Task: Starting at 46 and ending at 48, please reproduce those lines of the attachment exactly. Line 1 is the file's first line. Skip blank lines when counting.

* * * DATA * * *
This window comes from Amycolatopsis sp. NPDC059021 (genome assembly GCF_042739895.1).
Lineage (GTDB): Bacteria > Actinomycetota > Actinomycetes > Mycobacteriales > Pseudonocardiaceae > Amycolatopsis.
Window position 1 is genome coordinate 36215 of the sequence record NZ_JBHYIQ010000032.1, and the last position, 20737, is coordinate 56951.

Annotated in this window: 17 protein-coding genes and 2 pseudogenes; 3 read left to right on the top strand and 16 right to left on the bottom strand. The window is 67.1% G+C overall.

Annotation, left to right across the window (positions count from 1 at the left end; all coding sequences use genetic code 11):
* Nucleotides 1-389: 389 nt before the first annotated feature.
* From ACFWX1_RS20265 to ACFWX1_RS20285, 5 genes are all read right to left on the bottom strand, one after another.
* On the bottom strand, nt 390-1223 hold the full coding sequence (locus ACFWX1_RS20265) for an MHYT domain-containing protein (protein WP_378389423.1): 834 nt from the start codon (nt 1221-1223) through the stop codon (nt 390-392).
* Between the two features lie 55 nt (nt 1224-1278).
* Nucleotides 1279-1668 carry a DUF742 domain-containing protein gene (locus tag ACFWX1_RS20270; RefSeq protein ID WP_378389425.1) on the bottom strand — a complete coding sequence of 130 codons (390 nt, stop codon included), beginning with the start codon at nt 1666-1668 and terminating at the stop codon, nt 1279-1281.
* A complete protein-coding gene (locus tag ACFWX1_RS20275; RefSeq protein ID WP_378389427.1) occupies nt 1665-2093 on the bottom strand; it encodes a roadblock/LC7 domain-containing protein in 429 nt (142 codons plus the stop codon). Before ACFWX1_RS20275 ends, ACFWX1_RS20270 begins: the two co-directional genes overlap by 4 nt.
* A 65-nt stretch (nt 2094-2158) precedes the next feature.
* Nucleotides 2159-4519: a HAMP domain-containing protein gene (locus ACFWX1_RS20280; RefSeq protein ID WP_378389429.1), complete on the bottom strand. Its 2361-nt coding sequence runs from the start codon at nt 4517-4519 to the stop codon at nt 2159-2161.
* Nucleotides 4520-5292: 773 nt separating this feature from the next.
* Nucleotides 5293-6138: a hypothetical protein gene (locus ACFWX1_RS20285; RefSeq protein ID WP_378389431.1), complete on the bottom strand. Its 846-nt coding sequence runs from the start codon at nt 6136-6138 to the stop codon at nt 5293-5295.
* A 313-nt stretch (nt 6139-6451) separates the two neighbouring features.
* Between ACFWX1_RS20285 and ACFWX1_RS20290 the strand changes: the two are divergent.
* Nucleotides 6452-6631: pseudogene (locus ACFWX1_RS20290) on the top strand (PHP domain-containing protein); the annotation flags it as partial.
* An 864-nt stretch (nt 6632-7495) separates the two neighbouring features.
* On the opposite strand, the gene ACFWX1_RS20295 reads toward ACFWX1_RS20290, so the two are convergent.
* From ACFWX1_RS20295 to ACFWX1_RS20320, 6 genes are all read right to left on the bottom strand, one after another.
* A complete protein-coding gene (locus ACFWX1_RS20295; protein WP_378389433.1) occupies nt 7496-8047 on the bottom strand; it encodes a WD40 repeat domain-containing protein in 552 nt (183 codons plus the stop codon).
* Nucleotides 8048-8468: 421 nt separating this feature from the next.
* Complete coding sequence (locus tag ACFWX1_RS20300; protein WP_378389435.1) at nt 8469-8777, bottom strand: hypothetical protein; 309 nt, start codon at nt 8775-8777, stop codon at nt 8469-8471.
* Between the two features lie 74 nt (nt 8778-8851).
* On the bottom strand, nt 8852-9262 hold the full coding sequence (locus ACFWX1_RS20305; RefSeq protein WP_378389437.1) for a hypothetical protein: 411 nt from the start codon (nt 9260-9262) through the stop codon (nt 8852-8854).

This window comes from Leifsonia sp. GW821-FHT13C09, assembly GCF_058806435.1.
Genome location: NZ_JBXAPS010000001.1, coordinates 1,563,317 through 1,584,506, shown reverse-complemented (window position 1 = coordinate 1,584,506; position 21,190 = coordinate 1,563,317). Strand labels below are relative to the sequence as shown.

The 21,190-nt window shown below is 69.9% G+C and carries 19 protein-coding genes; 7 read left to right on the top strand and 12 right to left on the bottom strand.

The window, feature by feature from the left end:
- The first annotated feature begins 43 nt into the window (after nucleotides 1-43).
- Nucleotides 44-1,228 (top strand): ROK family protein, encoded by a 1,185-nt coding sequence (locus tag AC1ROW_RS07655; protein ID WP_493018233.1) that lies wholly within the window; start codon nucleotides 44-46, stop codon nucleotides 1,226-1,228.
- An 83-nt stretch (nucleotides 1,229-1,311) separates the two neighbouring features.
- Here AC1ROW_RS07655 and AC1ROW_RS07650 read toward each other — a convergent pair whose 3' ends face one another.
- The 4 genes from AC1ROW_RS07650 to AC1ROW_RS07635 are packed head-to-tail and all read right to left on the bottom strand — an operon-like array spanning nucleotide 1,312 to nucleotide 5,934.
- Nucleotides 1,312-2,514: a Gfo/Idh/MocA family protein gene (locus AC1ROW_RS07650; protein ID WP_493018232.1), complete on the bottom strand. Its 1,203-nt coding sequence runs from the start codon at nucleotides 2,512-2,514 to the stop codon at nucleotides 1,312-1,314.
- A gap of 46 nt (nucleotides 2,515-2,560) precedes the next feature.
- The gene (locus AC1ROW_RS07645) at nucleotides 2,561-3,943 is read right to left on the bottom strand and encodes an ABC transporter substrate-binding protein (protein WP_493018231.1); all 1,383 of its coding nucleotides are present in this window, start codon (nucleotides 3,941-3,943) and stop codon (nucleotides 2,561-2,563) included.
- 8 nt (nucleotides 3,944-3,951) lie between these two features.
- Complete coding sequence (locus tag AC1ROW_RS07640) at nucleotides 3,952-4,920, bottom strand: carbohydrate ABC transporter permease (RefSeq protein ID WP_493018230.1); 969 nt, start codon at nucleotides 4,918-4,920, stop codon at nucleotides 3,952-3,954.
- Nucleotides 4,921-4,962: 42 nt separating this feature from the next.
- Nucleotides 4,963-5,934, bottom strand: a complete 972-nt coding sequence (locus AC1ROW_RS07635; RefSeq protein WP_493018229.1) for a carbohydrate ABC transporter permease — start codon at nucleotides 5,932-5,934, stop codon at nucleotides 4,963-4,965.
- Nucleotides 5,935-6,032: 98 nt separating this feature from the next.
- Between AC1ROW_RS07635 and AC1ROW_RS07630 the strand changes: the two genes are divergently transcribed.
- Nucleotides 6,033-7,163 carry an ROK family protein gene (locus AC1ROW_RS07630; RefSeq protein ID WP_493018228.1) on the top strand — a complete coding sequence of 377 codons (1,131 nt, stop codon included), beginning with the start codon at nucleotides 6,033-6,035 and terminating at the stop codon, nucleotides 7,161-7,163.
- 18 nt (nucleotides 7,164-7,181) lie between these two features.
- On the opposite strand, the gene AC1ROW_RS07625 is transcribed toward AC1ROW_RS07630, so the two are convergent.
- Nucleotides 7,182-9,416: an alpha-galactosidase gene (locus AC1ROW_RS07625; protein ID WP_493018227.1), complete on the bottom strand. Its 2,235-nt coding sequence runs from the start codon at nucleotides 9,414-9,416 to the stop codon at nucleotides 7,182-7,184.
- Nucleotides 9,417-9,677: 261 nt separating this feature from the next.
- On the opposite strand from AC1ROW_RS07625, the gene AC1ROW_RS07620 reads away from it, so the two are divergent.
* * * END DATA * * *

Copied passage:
- 18 nt (nucleotides 7,164-7,181) lie between these two features.
- On the opposite strand, the gene AC1ROW_RS07625 is transcribed toward AC1ROW_RS07630, so the two are convergent.
- Nucleotides 7,182-9,416: an alpha-galactosidase gene (locus AC1ROW_RS07625; protein ID WP_493018227.1), complete on the bottom strand. Its 2,235-nt coding sequence runs from the start codon at nucleotides 9,414-9,416 to the stop codon at nucleotides 7,182-7,184.